A Note on Wrestling With Moses
Wrestling With Moses by Anthony Flint
In the 50s, Jane Jacobs led a fight to prevent 5th Ave. from being allowed to run through Washington Square Park (and thereby bisecting it and greatly reducing its size). This was Jacob's neighborhood, and she thought such a move would ruin the park (which it obviously would). Her main adversary was the man who had managed to become the planner of New York City in all but name, Robert Moses. Moses was used to getting what he wanted--he was a master bureaucrat, and it helped that for the most part, his projects were very popular. But this one ran into stiff and determined resistance, and he unexpectedly lost the battle.
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Now if you read The Power Broker by Robert Caro, you might be wondering about this. (And if you haven't read The Power Broker, stop right here and go read it!) This battle isn't mentioned at all in this biography of Robert Moses. And you may be recalling that The Power Broker is something like 10,000 pages long. give or take, and seems to cover every second of Moses' life! So what the--?
Apparently Caro did write a hundred pages or so about the battle of Washington Square, but The Power Broker was deemed too long by his publisher, so he cut it out.
Wrestling Moses is a completely readable book about Jane Jacobs, Robert Moses, and the soul of New York (and all cities). And if, like me, you've read The Power Broker (a truly great biography) and read The Death and Life of Great Cities (Jane Jacobs' seminal book on the economics and functioning of cities), Wrestling Moses is really perfect in connecting the two and completing a picture that was implied by the two. Moses and Jacobs represented two opposing philosophies, and it is useful to discover that they actually did battle over the practical application of those philosophies. At the time of the battle, Moses was already used to getting his way--he had been exercising his vision of the city for decades. Jacobs hadn't yet fully formed her ideas, although she was on her way through her journalistic work, particularly her work on urban renewal, the heavy-handed reformist/developer-friendly philosophy that gripped American cities in the 50s and 60s.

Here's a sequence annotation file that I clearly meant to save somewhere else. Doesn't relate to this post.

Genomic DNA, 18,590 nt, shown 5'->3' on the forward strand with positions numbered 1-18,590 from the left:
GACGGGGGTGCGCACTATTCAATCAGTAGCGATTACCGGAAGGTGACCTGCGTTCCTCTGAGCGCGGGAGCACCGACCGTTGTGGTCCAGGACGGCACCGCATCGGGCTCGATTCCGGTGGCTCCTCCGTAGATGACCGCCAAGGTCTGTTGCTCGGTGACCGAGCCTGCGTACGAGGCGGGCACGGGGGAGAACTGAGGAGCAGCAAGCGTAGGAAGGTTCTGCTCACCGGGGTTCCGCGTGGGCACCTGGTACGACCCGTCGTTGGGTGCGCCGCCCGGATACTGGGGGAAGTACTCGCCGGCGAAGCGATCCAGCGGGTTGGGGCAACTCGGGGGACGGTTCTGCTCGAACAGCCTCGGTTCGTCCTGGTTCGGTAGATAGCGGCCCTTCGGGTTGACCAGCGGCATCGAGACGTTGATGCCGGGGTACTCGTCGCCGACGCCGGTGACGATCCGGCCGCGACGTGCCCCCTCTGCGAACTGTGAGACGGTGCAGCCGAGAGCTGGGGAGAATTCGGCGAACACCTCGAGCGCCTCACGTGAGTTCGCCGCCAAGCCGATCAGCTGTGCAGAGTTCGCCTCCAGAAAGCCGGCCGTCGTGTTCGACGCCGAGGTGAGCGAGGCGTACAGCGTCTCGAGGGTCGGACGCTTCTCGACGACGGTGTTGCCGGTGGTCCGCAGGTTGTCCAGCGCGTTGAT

Wrestling Moses fills in a lot of biographical details for Jacobs and allows us to see how her thoughts developed, and how her battles with Moses (over Washington Square Park and over the never-built freeway through lower Manhattan) influenced her thought. Flint mostly just sketches in Moses--perhaps he thinks that interested readers should just read The Power Broker to get the full picture there.
I would definitely recommend this book to anyone interested in urbanism.